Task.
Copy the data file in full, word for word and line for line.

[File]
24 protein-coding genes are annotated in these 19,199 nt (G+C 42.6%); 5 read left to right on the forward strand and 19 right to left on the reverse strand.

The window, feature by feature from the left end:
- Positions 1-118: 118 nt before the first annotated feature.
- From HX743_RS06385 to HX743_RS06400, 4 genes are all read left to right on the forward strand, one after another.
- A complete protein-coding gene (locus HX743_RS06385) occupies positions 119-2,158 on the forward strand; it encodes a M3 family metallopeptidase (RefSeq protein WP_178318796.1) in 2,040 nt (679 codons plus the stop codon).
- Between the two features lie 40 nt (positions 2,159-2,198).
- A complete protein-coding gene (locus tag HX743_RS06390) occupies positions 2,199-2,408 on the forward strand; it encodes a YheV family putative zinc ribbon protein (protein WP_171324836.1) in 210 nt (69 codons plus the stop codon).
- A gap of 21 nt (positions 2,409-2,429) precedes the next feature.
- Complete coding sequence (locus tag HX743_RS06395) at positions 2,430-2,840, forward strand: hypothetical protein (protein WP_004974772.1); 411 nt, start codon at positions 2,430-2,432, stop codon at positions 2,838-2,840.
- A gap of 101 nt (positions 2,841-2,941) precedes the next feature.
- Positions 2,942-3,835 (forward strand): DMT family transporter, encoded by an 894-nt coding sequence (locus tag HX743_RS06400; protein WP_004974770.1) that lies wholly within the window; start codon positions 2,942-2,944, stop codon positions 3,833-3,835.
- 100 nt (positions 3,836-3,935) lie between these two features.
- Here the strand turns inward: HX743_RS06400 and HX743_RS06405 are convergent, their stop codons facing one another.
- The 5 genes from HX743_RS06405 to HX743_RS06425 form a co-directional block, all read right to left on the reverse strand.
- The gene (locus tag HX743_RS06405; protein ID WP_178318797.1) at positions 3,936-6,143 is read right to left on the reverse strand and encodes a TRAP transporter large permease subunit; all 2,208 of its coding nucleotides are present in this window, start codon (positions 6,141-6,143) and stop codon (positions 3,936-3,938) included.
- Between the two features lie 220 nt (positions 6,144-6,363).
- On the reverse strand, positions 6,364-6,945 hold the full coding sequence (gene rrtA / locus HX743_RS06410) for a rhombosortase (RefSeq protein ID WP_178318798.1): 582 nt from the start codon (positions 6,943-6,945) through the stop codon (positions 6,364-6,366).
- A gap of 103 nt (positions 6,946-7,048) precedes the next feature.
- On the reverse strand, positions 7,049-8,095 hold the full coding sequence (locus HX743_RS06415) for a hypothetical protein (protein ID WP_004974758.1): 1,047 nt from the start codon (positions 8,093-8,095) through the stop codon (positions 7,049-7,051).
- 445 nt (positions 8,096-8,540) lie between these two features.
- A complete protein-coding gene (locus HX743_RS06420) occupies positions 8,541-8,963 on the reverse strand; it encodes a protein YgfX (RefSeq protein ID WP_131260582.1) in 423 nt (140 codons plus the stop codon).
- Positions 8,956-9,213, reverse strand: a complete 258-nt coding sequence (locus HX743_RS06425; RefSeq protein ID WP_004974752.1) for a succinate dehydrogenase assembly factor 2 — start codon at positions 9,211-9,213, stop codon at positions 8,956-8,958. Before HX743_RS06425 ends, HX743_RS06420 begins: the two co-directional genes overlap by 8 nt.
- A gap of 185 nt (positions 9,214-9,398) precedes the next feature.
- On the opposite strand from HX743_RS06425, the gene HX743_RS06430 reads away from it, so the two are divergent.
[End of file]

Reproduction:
24 protein-coding genes are annotated in these 19,199 nt (G+C 42.6%); 5 read left to right on the forward strand and 19 right to left on the reverse strand.

The window, feature by feature from the left end:
- Positions 1-118: 118 nt before the first annotated feature.
- From HX743_RS06385 to HX743_RS06400, 4 genes are all read left to right on the forward strand, one after another.
- A complete protein-coding gene (locus HX743_RS06385) occupies positions 119-2,158 on the forward strand; it encodes a M3 family metallopeptidase (RefSeq protein WP_178318796.1) in 2,040 nt (679 codons plus the stop codon).
- Between the two features lie 40 nt (positions 2,159-2,198).
- A complete protein-coding gene (locus tag HX743_RS06390) occupies positions 2,199-2,408 on the forward strand; it encodes a YheV family putative zinc ribbon protein (protein WP_171324836.1) in 210 nt (69 codons plus the stop codon).
- A gap of 21 nt (positions 2,409-2,429) precedes the next feature.
- Complete coding sequence (locus tag HX743_RS06395) at positions 2,430-2,840, forward strand: hypothetical protein (protein WP_004974772.1); 411 nt, start codon at positions 2,430-2,432, stop codon at positions 2,838-2,840.
- A gap of 101 nt (positions 2,841-2,941) precedes the next feature.
- Positions 2,942-3,835 (forward strand): DMT family transporter, encoded by an 894-nt coding sequence (locus tag HX743_RS06400; protein WP_004974770.1) that lies wholly within the window; start codon positions 2,942-2,944, stop codon positions 3,833-3,835.
- 100 nt (positions 3,836-3,935) lie between these two features.
- Here the strand turns inward: HX743_RS06400 and HX743_RS06405 are convergent, their stop codons facing one another.
- The 5 genes from HX743_RS06405 to HX743_RS06425 form a co-directional block, all read right to left on the reverse strand.
- The gene (locus tag HX743_RS06405; protein ID WP_178318797.1) at positions 3,936-6,143 is read right to left on the reverse strand and encodes a TRAP transporter large permease subunit; all 2,208 of its coding nucleotides are present in this window, start codon (positions 6,141-6,143) and stop codon (positions 3,936-3,938) included.
- Between the two features lie 220 nt (positions 6,144-6,363).
- On the reverse strand, positions 6,364-6,945 hold the full coding sequence (gene rrtA / locus HX743_RS06410) for a rhombosortase (RefSeq protein ID WP_178318798.1): 582 nt from the start codon (positions 6,943-6,945) through the stop codon (positions 6,364-6,366).
- A gap of 103 nt (positions 6,946-7,048) precedes the next feature.
- On the reverse strand, positions 7,049-8,095 hold the full coding sequence (locus HX743_RS06415) for a hypothetical protein (protein ID WP_004974758.1): 1,047 nt from the start codon (positions 8,093-8,095) through the stop codon (positions 7,049-7,051).
- 445 nt (positions 8,096-8,540) lie between these two features.
- A complete protein-coding gene (locus HX743_RS06420) occupies positions 8,541-8,963 on the reverse strand; it encodes a protein YgfX (RefSeq protein ID WP_131260582.1) in 423 nt (140 codons plus the stop codon).
- Positions 8,956-9,213, reverse strand: a complete 258-nt coding sequence (locus HX743_RS06425; RefSeq protein ID WP_004974752.1) for a succinate dehydrogenase assembly factor 2 — start codon at positions 9,211-9,213, stop codon at positions 8,956-8,958. Before HX743_RS06425 ends, HX743_RS06420 begins: the two co-directional genes overlap by 8 nt.
- A gap of 185 nt (positions 9,214-9,398) precedes the next feature.
- On the opposite strand from HX743_RS06425, the gene HX743_RS06430 reads away from it, so the two are divergent.